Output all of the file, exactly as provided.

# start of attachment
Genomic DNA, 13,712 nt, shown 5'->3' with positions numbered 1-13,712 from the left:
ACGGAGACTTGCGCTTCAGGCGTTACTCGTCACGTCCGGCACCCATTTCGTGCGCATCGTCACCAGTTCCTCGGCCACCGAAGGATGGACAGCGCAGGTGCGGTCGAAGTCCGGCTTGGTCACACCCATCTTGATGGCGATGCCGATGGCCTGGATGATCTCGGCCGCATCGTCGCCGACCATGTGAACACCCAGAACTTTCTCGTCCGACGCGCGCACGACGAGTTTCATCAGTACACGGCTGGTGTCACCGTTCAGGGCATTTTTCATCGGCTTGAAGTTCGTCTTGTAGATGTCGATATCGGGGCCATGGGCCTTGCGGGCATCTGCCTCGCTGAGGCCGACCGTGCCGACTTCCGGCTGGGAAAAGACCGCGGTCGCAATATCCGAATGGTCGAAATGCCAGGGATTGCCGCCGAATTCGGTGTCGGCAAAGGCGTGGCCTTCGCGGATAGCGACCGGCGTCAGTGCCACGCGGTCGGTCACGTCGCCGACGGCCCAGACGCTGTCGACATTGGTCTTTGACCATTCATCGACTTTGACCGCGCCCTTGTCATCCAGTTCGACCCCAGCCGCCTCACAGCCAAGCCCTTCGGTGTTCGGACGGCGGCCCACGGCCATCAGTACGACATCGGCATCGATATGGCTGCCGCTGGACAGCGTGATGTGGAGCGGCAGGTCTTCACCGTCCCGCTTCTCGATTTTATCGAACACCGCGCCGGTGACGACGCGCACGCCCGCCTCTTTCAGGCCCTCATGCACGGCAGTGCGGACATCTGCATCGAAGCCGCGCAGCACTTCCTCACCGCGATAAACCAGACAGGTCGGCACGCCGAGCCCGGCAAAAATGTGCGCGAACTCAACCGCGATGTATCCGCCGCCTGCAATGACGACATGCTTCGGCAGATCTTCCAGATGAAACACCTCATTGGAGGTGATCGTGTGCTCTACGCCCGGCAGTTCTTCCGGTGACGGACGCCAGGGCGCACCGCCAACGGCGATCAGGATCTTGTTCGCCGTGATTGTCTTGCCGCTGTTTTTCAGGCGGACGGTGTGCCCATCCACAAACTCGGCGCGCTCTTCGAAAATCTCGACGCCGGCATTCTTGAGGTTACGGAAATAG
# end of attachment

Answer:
Genomic DNA, 13,712 nt, shown 5'->3' with positions numbered 1-13,712 from the left:
ACGGAGACTTGCGCTTCAGGCGTTACTCGTCACGTCCGGCACCCATTTCGTGCGCATCGTCACCAGTTCCTCGGCCACCGAAGGATGGACAGCGCAGGTGCGGTCGAAGTCCGGCTTGGTCACACCCATCTTGATGGCGATGCCGATGGCCTGGATGATCTCGGCCGCATCGTCGCCGACCATGTGAACACCCAGAACTTTCTCGTCCGACGCGCGCACGACGAGTTTCATCAGTACACGGCTGGTGTCACCGTTCAGGGCATTTTTCATCGGCTTGAAGTTCGTCTTGTAGATGTCGATATCGGGGCCATGGGCCTTGCGGGCATCTGCCTCGCTGAGGCCGACCGTGCCGACTTCCGGCTGGGAAAAGACCGCGGTCGCAATATCCGAATGGTCGAAATGCCAGGGATTGCCGCCGAATTCGGTGTCGGCAAAGGCGTGGCCTTCGCGGATAGCGACCGGCGTCAGTGCCACGCGGTCGGTCACGTCGCCGACGGCCCAGACGCTGTCGACATTGGTCTTTGACCATTCATCGACTTTGACCGCGCCCTTGTCATCCAGTTCGACCCCAGCCGCCTCACAGCCAAGCCCTTCGGTGTTCGGACGGCGGCCCACGGCCATCAGTACGACATCGGCATCGATATGGCTGCCGCTGGACAGCGTGATGTGGAGCGGCAGGTCTTCACCGTCCCGCTTCTCGATTTTATCGAACACCGCGCCGGTGACGACGCGCACGCCCGCCTCTTTCAGGCCCTCATGCACGGCAGTGCGGACATCTGCATCGAAGCCGCGCAGCACTTCCTCACCGCGATAAACCAGACAGGTCGGCACGCCGAGCCCGGCAAAAATGTGCGCGAACTCAACCGCGATGTATCCGCCGCCTGCAATGACGACATGCTTCGGCAGATCTTCCAGATGAAACACCTCATTGGAGGTGATCGTGTGCTCTACGCCCGGCAGTTCTTCCGGTGACGGACGCCAGGGCGCACCGCCAACGGCGATCAGGATCTTGTTCGCCGTGATTGTCTTGCCGCTGTTTTTCAGGCGGACGGTGTGCCCATCCACAAACTCGGCGCGCTCTTCGAAAATCTCGACGCCGGCATTCTTGAGGTTACGGAAATAG